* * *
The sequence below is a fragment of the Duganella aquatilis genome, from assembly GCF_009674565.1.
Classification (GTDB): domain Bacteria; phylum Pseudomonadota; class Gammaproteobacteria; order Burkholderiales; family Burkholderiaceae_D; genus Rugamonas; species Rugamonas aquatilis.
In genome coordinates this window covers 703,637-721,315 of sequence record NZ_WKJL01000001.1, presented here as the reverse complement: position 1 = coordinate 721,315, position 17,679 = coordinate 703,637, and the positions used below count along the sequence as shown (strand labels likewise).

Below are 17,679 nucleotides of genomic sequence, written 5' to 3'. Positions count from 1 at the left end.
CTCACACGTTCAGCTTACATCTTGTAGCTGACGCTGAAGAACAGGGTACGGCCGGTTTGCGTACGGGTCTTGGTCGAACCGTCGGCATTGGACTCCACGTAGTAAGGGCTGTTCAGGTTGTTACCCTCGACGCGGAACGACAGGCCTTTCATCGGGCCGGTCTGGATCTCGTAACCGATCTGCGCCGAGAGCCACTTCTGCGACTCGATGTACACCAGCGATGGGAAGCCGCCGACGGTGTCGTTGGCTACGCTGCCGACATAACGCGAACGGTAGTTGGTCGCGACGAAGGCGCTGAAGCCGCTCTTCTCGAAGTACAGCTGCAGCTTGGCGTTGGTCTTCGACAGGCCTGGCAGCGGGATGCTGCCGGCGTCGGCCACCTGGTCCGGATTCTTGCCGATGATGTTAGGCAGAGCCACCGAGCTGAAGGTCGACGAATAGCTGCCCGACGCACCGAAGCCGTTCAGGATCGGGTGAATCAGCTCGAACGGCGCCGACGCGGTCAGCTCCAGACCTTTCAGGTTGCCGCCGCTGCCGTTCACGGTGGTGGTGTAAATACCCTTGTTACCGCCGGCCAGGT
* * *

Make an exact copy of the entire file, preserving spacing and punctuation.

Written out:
The sequence below is a fragment of the Duganella aquatilis genome, from assembly GCF_009674565.1.
Classification (GTDB): domain Bacteria; phylum Pseudomonadota; class Gammaproteobacteria; order Burkholderiales; family Burkholderiaceae_D; genus Rugamonas; species Rugamonas aquatilis.
In genome coordinates this window covers 703,637-721,315 of sequence record NZ_WKJL01000001.1, presented here as the reverse complement: position 1 = coordinate 721,315, position 17,679 = coordinate 703,637, and the positions used below count along the sequence as shown (strand labels likewise).

Below are 17,679 nucleotides of genomic sequence, written 5' to 3'. Positions count from 1 at the left end.
CTCACACGTTCAGCTTACATCTTGTAGCTGACGCTGAAGAACAGGGTACGGCCGGTTTGCGTACGGGTCTTGGTCGAACCGTCGGCATTGGACTCCACGTAGTAAGGGCTGTTCAGGTTGTTACCCTCGACGCGGAACGACAGGCCTTTCATCGGGCCGGTCTGGATCTCGTAACCGATCTGCGCCGAGAGCCACTTCTGCGACTCGATGTACACCAGCGATGGGAAGCCGCCGACGGTGTCGTTGGCTACGCTGCCGACATAACGCGAACGGTAGTTGGTCGCGACGAAGGCGCTGAAGCCGCTCTTCTCGAAGTACAGCTGCAGCTTGGCGTTGGTCTTCGACAGGCCTGGCAGCGGGATGCTGCCGGCGTCGGCCACCTGGTCCGGATTCTTGCCGATGATGTTAGGCAGAGCCACCGAGCTGAAGGTCGACGAATAGCTGCCCGACGCACCGAAGCCGTTCAGGATCGGGTGAATCAGCTCGAACGGCGCCGACGCGGTCAGCTCCAGACCTTTCAGGTTGCCGCCGCTGCCGTTCACGGTGGTGGTGTAAATACCCTTGTTACCGCCGGCCAGGT